Hands Free Thai Yoga Massage Saves Hands

Hands Free Thai Yoga Massage Saves hands!

SomaVeda® Hands Free/ No Hands Thai Yoga

By Anthony B. James DNM(P), ND(T), MD(AM), DPHC(h.c.), DOM, RAAP, SMOKH Academic Dean SomaVeda College of Natural Medicine and Thai Yoga Center (SCNM).

Hands Free Thai Yoga saves hands!

Hands Free Thai Yoga Saves Hands!  SomaVeda Integrated Traditional Therapies® offers several specialties which are intended to broaden the possibilities of practicing. The SomaVeda® Hands Free/ No Hands Thai Yoga is one set of these. SomaVeda Integrated Traditional Therapies® offers several specialties which are intended to broaden the possibilities of practicing.

When you consider the ten thousand different Thai Yoga techniques contained in the system that there are so many which do not directly involve using the hands that you could do entire sessions and practically never have to use your hands! This opens up a whole realm of possibilities both for SomaVeda® practitioners and their clients. Massage Therapy although potentially helpful for the client is risky for the therapist. Massage Therapist develop a whole range of disabling conditions which range from simply painful to down right disabling. Examples of common disabling conditions according to the AMTA (1) (American Massage Therapy Association) are hand and arm and neck issues such as Saddle Joint deterioration and inflammation, Tenosynovitus(2) ( inflammation of the fluid-filled sheath (called the synovium) that surrounds a tendon.), Carpal Tunnel Syndrome(3), Medial Epicondylitus(4) (Golfers Elbow), Lateral Epicondylitus (Tennis Elbow)(5), Postural Neck Strain(6) (Cervical spondylitis), Shoulder Strain, Low Back Pain, Emotional Problems due to lack of clear boundries,

Why do well meaning and professionally trained massage therapist and other modalities using similar methodologies commonly develop these types of disabling conditions as a direct result of their “healing” work? First of all Massage Therapy as it is currently practiced primarily in the US is a new and developing profession and industry. As a new healing discipline and practice it is subject to the foibles and limitations of all new disciplines. Barley in practice a hundred years old and only practiced by more than a hand full in recent times, it did not exist as a profession legally at all until the late eighties. The problems are two fold. 1) The primary use of a massage table and 2) Over use of the hands and arms to create mechanical pressure.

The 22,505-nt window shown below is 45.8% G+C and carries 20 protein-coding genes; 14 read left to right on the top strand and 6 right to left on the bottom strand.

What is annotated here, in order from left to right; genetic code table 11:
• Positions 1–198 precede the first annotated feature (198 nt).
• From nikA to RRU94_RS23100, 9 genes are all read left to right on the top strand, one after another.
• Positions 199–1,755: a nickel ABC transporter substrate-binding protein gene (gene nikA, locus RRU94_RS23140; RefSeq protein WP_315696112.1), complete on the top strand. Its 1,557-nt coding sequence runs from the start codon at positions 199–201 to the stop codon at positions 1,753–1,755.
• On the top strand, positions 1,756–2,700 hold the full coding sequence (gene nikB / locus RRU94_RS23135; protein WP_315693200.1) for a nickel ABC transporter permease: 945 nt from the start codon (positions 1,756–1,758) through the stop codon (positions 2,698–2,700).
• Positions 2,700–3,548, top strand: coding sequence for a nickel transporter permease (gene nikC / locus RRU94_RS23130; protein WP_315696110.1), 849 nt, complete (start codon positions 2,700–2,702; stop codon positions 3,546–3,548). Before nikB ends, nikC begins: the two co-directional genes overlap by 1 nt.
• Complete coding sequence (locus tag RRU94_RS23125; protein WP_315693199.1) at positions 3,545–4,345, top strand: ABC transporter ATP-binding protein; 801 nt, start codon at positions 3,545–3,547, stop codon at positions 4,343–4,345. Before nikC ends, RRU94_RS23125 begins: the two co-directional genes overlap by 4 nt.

Lets look at #1 The therapist works on a client on a table. The therapist works around the perimeter of the table. The Table defines the angles and postures the therapist uses while bringing pressure to bear on the client.  Because the therapist is working “off center” and at great mechanical disadvantage they must lean and bend over to bring pressure to bear. This constant leaning over the table ( unavoidable) and absence of leverage is the original origin of the degenerative and disabling conditions plaguing massage therapist.

When we consider #2 we think that the over use of hands and arms is a direct result of the loss or lacking of mechanical advantage that using a massage table inevitably causes. Only the mechanical strength can overcome the lack of pressure which leverage and gravity could create. The end result is a lot of squeezing, poking, grabbing with the fingers and then over leverage of the nearest major joints in the wrist, elbow and shoulder which then transfer stress and pressure to the back and neck!

This has to occur as a simple engineering issue. The physics of conventional table use and force being primarily applied with the hands and fingers demonstrate how inefficient the practice is. Based on overall conditioning and physical fitness there will be a wide variety of conditions developing and in what period of time. Factors such as how long in practice and how many sessions including how much “Deep Pressure”  and or “Deep Tissue” is used will determine the rate of deterioration suffered.

Please note that I am not recommending to quit using massage therapy technique entirely! I am recommending that MT’s and similar avoid using the standard table based techniques and thumb pressure as primary tools and add a variety of bio-mechanically efficient alternatives to their practice to reduce injury and disability from poor body mechanics and repetitive stress issues.

We have good role models

In system based on Traditional Thai Medicine and Traditional Thai Massage we have very good role models demonstrating our ancient healing methods. Consider our primary schools have been practicing and teaching for over 1000 years, existing to the present day. It is not unusual to meet practitioners in their sixties, seventies and eighties who have been in practice for fifty, sixty years with virtually no occupational disorders resulting from their practice. Additionally, our experience is that Thai Yoga practitioners actually gain health and vitality as a direct result over time from the practice it’s self! Our traditions say that a healing practice should be equally healthy for the therapist and practitioner as for the patient/ client. My 35 plus years of practice have born this truth out.